Get to Know Patrick Cillo, Captain of the Elbert County Sheriff’s Office
Understanding the Challenges and Rewards of Protecting and Serving
Leading a team of officers to protect and serve the residents of Elbert County isn’t easy, but Patrick Cillo is up to the task.
Captain Cillo began his law enforcement career in 1980 after an injury prevented him from flying jets in the Air Force. This month marks his 41st year of service. Last summer, Cillo was promoted to Captain after serving as a Lieutenant. He reports to the Undersheriff and manages four departments: patrol, investigations, detentions, and administration. He’s also the commander of the regional SWAT team, sharing leadership duties with a Sheriff’s Sergeant.
Recruitment and retention of qualified and experienced officers is a constant challenge. The Sheriff’s Office competes for talent with surrounding cities and counties, and Captain Cillo loses some of his deputies to other agencies every year. Considering that his team of twelve patrol officers must cover Elbert County’s 1,851 square miles, it’s a tall task for new hires. “We really work hard to keep these guys. It’s a tough job,” he said. Deferred maintenance in Elbert County’s jail sometimes means that detention officers work in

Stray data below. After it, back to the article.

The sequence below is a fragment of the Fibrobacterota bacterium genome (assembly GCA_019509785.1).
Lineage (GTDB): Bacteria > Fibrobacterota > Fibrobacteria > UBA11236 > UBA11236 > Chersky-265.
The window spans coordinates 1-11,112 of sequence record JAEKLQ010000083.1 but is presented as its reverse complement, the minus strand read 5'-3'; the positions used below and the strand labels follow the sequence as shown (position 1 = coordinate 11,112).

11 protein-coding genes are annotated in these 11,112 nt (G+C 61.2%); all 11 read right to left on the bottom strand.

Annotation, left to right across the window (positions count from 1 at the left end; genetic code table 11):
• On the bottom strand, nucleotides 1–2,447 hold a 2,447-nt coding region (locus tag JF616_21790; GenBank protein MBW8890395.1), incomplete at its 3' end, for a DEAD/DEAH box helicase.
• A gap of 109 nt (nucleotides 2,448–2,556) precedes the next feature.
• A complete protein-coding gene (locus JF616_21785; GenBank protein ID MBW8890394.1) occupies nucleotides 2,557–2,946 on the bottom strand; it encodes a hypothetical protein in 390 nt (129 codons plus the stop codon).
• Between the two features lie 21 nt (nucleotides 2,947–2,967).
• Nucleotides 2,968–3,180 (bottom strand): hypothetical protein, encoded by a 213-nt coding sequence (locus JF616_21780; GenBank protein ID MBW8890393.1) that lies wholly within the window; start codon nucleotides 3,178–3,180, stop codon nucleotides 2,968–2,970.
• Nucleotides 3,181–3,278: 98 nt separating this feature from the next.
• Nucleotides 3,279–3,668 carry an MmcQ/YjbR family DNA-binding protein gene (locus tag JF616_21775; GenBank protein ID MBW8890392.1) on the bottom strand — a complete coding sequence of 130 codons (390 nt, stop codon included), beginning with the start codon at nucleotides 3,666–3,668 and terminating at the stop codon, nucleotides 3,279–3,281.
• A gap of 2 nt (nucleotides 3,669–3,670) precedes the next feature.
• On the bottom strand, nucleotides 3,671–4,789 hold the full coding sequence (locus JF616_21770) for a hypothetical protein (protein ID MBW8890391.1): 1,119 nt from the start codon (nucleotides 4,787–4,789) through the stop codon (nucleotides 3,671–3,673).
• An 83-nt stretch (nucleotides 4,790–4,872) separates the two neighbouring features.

less than optimal conditions. The County Commissioners are working with the sheriff to remedy the issue.
“In our profession, we have seconds to make a decision that will last forever,” Captain Cillo explained. It’s important to help deputies overcome sometimes-negative perceptions of law enforcement, and to give them the proper training and experience to help them intervene effectively in dangerous situations. Captain Cillo says he’s proud of his deputies’ ability to act quickly and do the right thing. “It might seem easy to make judgment calls in hindsight or through a video, but in the moment, it’s not so easy,” he says.
Captain Cillo may face challenges, but there’s an immensely rewarding aspect to his job that keeps him going. At the Sheriff’s recent annual Christmas Party and Awards Ceremony, three Sergeants and three Deputies were recognized with Medals of Life Saving. “For me, personally, it comes down to the hard work that’s put in by all the deputies,” he said. “I know for a fact that we save lives. That’s why I get up in the morning.”